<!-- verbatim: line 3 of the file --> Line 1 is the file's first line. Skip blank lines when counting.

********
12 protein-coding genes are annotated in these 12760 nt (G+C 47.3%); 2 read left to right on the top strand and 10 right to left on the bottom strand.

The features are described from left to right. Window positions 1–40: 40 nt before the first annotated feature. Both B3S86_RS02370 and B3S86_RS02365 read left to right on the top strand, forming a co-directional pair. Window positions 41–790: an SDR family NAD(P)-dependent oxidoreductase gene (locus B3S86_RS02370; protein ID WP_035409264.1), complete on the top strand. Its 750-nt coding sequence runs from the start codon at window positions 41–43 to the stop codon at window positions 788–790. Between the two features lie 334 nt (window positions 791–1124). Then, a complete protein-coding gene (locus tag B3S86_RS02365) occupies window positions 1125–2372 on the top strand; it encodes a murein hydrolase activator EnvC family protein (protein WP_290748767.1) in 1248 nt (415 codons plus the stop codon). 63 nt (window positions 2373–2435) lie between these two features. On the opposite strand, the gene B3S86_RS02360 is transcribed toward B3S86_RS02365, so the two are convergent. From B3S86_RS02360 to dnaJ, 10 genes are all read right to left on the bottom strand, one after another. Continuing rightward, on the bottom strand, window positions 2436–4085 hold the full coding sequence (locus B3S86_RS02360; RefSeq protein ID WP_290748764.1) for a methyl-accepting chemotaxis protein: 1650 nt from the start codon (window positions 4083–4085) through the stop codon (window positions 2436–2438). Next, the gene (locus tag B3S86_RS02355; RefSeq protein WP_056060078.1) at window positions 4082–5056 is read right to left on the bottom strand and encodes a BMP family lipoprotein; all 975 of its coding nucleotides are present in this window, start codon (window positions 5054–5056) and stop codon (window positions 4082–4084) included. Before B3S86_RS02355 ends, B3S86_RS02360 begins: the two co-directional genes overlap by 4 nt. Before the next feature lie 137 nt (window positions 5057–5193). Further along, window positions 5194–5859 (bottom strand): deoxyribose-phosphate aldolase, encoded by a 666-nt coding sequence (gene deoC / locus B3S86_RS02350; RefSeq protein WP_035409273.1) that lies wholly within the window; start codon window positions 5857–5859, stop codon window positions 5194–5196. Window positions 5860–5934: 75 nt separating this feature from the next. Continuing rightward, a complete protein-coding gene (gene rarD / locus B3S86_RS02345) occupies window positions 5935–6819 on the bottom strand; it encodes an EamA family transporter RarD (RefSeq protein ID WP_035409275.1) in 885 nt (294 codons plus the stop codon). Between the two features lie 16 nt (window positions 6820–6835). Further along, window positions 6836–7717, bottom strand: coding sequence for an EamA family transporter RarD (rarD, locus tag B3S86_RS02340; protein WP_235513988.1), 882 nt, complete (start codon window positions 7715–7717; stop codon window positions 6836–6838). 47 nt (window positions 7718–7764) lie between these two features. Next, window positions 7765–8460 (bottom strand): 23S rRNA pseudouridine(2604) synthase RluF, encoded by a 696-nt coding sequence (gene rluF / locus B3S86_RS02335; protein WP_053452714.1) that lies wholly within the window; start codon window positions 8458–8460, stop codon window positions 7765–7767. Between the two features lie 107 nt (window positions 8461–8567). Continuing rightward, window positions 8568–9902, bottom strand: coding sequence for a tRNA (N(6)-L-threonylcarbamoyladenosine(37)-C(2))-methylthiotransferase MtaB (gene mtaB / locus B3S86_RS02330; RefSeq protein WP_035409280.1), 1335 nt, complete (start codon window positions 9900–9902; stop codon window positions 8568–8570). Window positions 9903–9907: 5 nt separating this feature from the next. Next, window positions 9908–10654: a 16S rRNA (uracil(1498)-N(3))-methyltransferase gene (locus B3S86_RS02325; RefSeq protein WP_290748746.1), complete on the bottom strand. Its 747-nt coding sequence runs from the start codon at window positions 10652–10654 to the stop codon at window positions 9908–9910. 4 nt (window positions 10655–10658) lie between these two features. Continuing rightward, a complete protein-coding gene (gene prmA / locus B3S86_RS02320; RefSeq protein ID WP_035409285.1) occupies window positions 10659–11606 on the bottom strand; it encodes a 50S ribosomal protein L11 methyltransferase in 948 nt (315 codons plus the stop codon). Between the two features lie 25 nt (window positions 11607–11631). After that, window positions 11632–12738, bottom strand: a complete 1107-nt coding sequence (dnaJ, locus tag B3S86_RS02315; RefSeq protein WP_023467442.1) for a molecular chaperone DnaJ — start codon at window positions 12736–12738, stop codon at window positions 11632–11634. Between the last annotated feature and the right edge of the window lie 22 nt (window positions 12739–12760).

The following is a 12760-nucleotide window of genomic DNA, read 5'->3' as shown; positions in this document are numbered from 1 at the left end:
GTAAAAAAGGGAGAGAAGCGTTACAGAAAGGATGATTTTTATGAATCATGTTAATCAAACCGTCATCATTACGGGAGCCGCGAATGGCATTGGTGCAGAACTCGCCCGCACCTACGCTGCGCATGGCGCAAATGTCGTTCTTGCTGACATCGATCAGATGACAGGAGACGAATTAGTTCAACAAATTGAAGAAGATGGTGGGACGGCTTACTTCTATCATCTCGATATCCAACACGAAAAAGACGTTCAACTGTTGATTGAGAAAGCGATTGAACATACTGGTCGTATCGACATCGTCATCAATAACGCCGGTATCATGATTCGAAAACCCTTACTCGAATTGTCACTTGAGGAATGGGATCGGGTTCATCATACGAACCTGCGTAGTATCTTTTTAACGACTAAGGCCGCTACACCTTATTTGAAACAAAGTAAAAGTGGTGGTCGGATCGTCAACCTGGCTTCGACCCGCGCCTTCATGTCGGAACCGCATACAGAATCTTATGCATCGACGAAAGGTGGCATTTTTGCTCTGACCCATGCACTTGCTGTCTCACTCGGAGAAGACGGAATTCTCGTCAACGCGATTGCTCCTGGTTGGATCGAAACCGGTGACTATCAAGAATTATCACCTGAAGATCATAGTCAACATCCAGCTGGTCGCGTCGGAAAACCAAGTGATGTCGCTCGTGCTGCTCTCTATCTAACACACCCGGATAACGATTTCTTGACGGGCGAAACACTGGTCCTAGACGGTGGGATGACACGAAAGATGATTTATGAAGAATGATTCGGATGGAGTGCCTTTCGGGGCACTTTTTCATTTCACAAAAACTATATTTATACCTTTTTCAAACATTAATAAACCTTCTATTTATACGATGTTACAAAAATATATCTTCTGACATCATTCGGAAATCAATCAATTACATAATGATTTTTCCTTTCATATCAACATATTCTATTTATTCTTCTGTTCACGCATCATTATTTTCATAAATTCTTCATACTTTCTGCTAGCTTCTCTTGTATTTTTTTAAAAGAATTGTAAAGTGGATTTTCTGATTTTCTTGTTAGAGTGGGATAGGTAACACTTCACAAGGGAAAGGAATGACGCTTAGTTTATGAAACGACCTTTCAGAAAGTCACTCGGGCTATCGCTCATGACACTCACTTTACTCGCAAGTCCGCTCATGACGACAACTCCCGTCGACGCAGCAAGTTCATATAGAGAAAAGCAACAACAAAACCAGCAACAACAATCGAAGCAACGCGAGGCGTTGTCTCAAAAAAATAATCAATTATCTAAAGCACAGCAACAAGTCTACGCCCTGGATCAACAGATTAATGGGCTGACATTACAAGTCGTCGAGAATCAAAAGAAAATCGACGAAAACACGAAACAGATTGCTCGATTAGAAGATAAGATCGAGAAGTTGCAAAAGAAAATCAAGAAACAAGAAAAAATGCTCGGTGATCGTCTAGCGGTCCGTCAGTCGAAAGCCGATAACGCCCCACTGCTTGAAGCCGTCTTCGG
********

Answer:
The following is a 12760-nucleotide window of genomic DNA, read 5'->3' as shown; positions in this document are numbered from 1 at the left end: